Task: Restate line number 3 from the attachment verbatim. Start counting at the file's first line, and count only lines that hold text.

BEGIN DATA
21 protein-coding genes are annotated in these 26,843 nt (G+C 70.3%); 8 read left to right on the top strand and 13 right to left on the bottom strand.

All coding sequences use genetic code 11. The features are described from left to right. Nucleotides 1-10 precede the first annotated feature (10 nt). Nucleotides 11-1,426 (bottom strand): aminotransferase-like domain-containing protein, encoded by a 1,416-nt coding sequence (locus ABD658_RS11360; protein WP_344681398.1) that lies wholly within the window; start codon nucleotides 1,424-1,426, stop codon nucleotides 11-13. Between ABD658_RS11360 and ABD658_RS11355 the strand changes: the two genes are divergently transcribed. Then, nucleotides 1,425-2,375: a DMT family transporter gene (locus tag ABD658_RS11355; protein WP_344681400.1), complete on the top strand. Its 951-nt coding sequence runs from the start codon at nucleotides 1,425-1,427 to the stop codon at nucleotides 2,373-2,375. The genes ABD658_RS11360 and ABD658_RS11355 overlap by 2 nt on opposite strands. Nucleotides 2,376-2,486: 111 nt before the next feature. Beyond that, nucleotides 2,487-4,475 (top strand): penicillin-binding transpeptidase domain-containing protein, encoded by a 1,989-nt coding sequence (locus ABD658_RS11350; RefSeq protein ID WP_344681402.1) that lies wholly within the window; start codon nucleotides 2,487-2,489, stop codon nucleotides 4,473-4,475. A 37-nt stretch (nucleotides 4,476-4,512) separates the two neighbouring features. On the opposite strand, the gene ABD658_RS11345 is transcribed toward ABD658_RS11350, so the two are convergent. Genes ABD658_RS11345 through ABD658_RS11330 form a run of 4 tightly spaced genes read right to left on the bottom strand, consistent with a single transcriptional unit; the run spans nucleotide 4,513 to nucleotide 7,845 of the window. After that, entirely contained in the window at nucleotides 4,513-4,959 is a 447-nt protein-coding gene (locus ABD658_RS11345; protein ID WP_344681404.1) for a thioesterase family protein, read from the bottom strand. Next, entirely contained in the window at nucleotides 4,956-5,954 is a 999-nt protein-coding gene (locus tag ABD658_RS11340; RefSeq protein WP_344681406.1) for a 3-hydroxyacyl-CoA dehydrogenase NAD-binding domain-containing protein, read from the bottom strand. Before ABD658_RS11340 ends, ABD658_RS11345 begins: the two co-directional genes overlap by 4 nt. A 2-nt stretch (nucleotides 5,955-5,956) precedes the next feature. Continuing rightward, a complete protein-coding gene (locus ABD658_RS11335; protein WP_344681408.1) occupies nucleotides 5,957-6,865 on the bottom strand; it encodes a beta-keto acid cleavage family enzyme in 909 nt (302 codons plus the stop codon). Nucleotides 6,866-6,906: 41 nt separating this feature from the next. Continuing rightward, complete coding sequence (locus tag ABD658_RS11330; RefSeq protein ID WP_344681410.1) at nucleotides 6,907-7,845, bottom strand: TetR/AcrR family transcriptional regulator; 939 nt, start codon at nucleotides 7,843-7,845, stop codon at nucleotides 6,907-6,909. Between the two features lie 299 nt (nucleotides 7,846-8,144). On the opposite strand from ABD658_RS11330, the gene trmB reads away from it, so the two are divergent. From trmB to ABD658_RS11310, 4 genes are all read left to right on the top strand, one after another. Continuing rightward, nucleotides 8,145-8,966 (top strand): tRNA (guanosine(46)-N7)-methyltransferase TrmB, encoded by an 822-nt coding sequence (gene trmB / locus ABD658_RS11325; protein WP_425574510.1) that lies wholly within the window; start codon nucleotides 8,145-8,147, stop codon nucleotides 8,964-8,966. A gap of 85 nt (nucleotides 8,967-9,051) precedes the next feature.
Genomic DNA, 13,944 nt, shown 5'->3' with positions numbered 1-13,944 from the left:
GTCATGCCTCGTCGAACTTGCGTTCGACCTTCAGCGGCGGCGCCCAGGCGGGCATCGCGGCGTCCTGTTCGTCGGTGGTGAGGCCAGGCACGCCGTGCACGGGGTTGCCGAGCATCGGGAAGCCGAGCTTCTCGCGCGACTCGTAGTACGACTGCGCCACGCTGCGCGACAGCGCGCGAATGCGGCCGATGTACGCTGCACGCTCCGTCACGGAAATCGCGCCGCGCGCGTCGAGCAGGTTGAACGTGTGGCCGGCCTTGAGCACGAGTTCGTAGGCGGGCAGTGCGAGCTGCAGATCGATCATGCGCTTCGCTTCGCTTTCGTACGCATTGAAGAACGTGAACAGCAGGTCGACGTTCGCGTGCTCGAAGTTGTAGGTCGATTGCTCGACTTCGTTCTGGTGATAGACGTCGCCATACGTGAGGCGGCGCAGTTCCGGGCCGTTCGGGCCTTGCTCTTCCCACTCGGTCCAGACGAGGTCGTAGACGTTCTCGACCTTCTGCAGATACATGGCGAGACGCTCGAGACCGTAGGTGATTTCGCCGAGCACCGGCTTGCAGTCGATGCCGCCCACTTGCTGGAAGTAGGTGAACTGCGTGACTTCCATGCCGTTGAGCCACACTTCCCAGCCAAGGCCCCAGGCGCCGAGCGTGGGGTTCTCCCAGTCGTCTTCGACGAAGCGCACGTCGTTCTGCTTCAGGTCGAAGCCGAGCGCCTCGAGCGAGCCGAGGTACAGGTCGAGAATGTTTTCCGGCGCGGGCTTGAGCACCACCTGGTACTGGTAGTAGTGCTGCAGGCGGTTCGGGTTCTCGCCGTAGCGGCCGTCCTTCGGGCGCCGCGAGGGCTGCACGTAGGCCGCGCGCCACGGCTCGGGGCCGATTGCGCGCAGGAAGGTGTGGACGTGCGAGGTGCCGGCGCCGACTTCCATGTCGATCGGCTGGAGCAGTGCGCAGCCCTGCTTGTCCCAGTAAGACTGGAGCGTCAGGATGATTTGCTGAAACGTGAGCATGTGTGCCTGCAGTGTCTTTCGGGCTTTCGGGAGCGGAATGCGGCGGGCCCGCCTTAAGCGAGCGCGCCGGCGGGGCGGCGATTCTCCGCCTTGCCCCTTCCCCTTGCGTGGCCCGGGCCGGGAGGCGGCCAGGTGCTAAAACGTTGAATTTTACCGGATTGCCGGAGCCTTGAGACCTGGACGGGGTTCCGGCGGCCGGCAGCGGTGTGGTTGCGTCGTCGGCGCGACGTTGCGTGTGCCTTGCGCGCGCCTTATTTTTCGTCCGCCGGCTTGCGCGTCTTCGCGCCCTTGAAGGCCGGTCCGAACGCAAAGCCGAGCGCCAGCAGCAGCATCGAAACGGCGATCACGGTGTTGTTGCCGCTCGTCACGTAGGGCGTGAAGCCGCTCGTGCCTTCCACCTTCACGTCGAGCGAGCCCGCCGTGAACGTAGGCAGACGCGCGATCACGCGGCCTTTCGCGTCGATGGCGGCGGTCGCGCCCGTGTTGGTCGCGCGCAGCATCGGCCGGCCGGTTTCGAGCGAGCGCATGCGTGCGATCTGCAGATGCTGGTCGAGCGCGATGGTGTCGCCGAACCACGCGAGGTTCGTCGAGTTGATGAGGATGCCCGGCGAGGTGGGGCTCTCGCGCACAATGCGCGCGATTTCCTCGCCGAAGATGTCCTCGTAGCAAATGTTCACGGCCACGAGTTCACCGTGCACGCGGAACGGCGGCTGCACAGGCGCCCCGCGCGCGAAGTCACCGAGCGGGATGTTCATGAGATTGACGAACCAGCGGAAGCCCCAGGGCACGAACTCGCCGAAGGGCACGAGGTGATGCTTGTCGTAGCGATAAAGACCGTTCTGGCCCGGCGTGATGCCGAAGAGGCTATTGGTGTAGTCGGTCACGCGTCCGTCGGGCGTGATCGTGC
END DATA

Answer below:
Genomic DNA, 13,944 nt, shown 5'->3' with positions numbered 1-13,944 from the left: